In a simpler way, we’ve also seen retailers like Macy’s pushing its “The Santa Project” campaign over social media with ads on Facebook Canvas and Instagram Marquee, while also encouraging followers to record their own videos explaining why they #Believe in Santa.
Also deploying video is Barneys New York, which has promoted a stylish Secret Santa featuring a group of influencers, from Man Repeller’s Leandra Medine to DJ Mia Moretti. #BarneysUnwrapped lives on the retailer’s Instagram page, where each participant stars in an individual video unwrapping their gift, subtly encouraging viewers to buy said items at Barneys, of course.
Needless to say, there’s also been a big focus on Snapchat this season with retailers such as Kohl’s taking the tried-and-test route of Sponsored Geofilters and John Lewis a Sponsored Lens themed to Buster the Boxer.
Sweet, Hearst’s Snapchat-only media channel, meanwhile ran a two-day pop-up ‘shop’ sponsored by Maybelline. It released a gift guide with over 100 snaps, ranging from affordable to expensive, with Maybelline ads running in between. While Sweet’s editorial team worked on the extensive gift selection, it also developed fun and shareable content such as GIFs and catchy phrases, hoping viewers would screengrab their wish list items and send to friends.
Despite the success of a Snapchat giveaway campaign during this year’s Black Friday, US beauty subscription box Birchbox experimented with Instagram Stories in a “12 Days of Christmas” initiative for the holidays instead. It revealed prizes and discounts from partners such as Hilton and Athleta, in a campaign hosted by actress Sophia Bush.
This sort of staggered giveaway as a strategy, has been deployed by a number of other American retailers this year, including Target for Black Friday, and JetBlue with another 12-day campaign in a bid to get customers to come back and interact day after day.
Meanwhile with live video on a steep incline, Facebook Live has been the focus for a lot of brands ahead of the holidays. UK retailer Primark, an active user of the feature, has recently promoted a series of giveaways under the “Go, Get and Gift” headline, where viewers who answered questions correctly the quickest would be rewarded discounts and gifts.
ASOS ran a similar campaign that grabbed viewer’s attentions by asking them to guess what was packed inside mysterious bags as tips and hints slowly unfolded, with all the right answers entering a prize draw.
What this also proves is that with digital media so embedded in customers’ lives, brands are particularly embracing chances to grab audience attention while they’re willing to join in; during a positive and festive time of the year. The holiday season, unlike its divisive younger sister Black Friday, is the perfect opportunity for them to convey a message of unity and fun, while experimenting with all that the newest tech has to offer. Look out for much more of this ahead too however.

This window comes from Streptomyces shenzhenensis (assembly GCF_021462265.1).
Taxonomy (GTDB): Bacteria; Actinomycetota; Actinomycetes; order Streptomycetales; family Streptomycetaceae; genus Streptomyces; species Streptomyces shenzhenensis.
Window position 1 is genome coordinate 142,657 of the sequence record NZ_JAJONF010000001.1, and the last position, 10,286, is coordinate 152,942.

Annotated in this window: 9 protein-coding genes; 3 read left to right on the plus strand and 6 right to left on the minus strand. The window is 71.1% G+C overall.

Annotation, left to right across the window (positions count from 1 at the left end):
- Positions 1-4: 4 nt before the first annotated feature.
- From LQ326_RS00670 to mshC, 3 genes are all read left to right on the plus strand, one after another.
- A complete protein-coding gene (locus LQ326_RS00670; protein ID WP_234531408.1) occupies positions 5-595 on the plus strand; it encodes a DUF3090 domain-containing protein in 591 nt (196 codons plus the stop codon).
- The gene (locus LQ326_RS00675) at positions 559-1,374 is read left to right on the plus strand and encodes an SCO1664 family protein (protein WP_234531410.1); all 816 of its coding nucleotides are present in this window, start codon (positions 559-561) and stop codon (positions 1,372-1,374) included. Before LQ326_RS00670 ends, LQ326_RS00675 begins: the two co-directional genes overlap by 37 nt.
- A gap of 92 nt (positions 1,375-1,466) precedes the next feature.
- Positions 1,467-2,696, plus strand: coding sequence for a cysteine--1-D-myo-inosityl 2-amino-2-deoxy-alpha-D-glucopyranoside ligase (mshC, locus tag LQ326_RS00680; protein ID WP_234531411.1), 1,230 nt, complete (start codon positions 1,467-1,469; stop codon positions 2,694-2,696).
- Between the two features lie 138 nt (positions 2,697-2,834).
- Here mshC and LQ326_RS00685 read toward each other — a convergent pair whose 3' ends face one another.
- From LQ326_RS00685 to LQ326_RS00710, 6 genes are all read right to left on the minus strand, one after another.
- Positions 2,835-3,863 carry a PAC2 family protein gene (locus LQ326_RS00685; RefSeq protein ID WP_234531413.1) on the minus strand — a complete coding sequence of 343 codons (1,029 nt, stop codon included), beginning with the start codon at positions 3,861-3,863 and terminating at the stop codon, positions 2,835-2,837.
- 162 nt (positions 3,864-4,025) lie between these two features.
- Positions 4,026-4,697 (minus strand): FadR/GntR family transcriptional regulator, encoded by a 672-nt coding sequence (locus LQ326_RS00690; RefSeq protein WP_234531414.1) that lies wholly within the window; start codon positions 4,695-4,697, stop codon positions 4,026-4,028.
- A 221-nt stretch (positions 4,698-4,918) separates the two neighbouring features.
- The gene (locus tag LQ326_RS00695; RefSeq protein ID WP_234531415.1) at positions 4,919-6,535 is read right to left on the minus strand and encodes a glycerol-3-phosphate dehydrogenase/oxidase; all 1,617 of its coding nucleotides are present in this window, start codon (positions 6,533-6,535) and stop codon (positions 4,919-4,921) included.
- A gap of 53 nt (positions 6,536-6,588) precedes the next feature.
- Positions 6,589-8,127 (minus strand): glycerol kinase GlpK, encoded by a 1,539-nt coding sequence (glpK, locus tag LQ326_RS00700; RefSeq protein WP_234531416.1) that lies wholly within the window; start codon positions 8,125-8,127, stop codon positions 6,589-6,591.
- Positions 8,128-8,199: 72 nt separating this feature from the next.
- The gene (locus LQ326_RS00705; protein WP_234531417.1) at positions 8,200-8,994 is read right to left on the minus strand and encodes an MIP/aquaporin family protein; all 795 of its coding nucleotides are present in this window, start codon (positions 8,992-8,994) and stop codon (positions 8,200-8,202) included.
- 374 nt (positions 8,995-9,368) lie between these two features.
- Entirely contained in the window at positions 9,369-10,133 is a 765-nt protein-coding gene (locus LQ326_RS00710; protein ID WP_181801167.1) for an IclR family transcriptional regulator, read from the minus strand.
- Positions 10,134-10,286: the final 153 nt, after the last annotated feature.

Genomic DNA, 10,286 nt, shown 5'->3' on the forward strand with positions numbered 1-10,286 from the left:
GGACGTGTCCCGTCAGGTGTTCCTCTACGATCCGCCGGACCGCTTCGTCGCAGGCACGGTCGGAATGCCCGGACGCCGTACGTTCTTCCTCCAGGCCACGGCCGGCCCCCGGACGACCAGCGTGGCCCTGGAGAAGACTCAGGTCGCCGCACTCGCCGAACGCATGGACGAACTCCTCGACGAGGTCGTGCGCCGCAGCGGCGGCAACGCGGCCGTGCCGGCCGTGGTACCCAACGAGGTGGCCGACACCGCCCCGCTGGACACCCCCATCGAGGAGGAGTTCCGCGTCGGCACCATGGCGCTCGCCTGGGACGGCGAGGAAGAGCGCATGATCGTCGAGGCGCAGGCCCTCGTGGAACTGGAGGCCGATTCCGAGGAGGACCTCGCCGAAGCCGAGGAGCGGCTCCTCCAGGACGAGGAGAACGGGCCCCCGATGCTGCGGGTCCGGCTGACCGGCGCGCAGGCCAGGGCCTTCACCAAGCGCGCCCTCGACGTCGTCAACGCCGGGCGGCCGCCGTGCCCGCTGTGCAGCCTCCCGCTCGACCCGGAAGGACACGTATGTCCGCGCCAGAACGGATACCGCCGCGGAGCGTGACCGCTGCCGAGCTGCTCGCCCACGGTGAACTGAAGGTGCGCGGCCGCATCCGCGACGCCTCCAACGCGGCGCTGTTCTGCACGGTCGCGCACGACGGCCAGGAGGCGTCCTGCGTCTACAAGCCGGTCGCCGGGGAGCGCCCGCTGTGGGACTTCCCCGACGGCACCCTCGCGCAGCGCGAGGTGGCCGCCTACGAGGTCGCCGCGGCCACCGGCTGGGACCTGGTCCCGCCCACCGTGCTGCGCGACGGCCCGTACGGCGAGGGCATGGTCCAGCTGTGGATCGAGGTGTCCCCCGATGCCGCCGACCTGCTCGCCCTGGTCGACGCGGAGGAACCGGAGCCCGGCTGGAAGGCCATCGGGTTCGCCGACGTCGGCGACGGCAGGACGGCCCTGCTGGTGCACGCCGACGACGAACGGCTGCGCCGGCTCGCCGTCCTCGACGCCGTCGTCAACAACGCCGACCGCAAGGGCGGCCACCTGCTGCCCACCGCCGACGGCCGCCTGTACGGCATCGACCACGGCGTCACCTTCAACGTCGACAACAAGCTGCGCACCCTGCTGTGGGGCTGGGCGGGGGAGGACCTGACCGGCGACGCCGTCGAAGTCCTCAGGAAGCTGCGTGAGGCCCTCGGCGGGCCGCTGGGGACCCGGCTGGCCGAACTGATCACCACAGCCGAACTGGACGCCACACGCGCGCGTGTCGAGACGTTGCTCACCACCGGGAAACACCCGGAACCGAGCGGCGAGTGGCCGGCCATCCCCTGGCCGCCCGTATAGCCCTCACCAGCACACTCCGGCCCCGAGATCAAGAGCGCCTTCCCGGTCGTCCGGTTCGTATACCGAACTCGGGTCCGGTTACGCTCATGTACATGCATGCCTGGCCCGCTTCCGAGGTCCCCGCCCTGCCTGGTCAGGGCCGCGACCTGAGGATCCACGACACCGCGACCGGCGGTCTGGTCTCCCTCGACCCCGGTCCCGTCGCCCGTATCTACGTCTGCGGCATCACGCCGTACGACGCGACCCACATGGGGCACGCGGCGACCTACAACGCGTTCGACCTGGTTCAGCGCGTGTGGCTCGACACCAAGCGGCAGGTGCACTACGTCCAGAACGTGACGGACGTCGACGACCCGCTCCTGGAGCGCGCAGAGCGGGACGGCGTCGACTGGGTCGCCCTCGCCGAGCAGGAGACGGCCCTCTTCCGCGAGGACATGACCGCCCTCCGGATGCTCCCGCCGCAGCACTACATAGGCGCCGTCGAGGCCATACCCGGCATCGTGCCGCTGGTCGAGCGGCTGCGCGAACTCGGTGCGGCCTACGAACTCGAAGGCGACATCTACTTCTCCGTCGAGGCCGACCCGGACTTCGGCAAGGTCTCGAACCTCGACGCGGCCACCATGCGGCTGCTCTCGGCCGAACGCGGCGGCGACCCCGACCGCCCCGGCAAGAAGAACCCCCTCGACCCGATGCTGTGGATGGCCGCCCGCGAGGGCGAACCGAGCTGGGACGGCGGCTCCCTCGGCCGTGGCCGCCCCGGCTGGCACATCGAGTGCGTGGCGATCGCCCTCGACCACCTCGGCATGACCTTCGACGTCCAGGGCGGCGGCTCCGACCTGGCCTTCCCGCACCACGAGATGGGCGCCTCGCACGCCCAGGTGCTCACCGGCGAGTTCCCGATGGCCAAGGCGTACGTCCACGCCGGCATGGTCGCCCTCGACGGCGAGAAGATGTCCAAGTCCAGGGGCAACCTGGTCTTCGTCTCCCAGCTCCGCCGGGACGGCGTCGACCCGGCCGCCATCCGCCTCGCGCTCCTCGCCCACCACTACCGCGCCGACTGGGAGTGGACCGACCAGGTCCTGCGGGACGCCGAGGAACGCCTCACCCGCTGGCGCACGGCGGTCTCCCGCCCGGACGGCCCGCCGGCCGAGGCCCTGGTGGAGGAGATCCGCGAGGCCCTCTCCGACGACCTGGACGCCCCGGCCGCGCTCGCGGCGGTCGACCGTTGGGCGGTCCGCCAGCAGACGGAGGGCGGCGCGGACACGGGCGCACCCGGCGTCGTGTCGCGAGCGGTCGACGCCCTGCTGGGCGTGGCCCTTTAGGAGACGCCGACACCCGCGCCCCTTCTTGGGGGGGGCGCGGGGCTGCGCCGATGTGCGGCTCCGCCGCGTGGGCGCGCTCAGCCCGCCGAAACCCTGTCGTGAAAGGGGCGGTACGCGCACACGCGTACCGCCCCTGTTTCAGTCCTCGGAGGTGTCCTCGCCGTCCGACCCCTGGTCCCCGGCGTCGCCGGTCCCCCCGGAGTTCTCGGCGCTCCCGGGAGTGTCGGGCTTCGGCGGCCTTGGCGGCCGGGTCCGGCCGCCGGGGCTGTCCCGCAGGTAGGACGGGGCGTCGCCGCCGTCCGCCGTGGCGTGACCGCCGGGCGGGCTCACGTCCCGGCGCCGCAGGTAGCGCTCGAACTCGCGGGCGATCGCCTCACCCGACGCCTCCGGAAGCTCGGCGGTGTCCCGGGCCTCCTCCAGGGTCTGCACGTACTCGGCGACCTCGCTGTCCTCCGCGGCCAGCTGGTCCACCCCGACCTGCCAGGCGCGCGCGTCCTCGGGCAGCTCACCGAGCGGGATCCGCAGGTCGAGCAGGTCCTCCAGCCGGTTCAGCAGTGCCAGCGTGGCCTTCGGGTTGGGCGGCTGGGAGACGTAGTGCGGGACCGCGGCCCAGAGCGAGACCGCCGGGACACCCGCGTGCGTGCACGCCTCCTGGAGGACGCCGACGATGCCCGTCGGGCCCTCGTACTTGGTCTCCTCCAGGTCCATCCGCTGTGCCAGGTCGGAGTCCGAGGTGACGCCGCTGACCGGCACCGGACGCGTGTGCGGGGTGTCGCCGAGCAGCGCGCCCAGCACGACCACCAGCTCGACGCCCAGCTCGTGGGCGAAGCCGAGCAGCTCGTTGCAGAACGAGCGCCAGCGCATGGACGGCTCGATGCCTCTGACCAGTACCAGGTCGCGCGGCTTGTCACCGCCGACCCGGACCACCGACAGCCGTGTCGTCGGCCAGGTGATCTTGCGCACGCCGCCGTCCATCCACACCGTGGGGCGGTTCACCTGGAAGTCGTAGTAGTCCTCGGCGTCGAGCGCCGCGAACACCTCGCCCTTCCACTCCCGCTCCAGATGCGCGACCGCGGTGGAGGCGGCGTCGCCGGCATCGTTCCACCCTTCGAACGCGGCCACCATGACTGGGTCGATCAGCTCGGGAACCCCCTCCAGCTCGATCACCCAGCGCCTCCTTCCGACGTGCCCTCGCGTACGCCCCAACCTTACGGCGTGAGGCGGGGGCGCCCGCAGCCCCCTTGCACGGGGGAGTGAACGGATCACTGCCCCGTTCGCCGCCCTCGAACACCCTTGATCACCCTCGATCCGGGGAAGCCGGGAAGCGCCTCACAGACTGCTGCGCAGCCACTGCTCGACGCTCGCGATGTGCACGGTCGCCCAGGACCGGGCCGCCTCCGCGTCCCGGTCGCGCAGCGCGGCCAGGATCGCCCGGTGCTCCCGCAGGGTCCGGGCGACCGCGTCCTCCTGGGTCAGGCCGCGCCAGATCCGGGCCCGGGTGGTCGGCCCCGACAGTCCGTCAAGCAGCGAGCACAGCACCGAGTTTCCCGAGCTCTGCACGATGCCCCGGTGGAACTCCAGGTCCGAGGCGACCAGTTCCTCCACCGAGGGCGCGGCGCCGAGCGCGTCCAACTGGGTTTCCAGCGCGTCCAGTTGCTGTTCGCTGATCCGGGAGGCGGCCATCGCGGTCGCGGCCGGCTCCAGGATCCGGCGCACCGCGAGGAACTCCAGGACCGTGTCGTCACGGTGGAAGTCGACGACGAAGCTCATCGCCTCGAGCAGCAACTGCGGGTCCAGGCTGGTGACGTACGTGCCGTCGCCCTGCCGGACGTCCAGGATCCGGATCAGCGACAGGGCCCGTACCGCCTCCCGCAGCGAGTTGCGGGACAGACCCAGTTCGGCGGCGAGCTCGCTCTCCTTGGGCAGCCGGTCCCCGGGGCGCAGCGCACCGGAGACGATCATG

If there’s one thing that’s grabbed everyone’s attention this past fortnight, it has of course been Pokémon Go. The augmented reality mobile game has reportedly gained as many users as Uber and Tinder, topped Twitter’s daily users, and started seeing people spend more time with it than in Facebook. It also caused Nintendo’s share price to increase by more than $7bn.
Beyond that, the news to know in the fashion, digital comms and technology space this week (and there’s a lot of it!), spans everything from an experiment with DNA in textile design to the plethora of changes at the helm of the industry’s luxury houses, the impact artificial intelligence might have on brands, not to mention how we’re faring with virtual reality so far…
Fashion that gets under the skin – designer creates leather prototypes grown from Alexander McQueen DNA (as pictured) [NY Times]
There are lots of updates this past week on interesting textile developments – from the spider silk of Bolt Threads to Spiber, both of which have announced new deals with Patagonia and The North Face respectively. Also worth a read is the anonymous social media exec spilling secrets to Digiday, not to mention the idea that we will all indeed be buying our designer clothing in the future on Amazon. If that’s not enough, further fashion and tech news from the past fortnight spans Birchbox’s use of Facebook Live to a breakdown of how brands are using Snapchat. Read on for all…
L’Oréal invests in Founders Factory digital start-up incubator [BrandChannel]
Bolt Threads raises $50 million to brew spider silk, inks deal with Patagonia [TechCrunch]
Confessions of a social media exec on influencer marketing: ‘We threw too much money at them’ [Digiday]
People will eventually buy their designer clothing on Amazon, because they buy everything there [Quartz]
Everlane’s Shoe Park interactive pop-up offers self-guided shopping [Footwear News]
How Birchbox uses Facebook Live videos to engage consumers [Retail Dive]
How Frank + Oak built a modern loyalty program for men [Glossy]
You may remember Google launched a series of shoppable Hangouts on Air with brands like Diane von Furstenberg, Rag & Bone and others late last year. Now, it’s introducing an app called Showcase, which will enable anyone to incorporate content alongside their live broadcast, including links to websites, merchandise, YouTube videos and more. All of it will appear in a panel on the right hand side of the Hangout.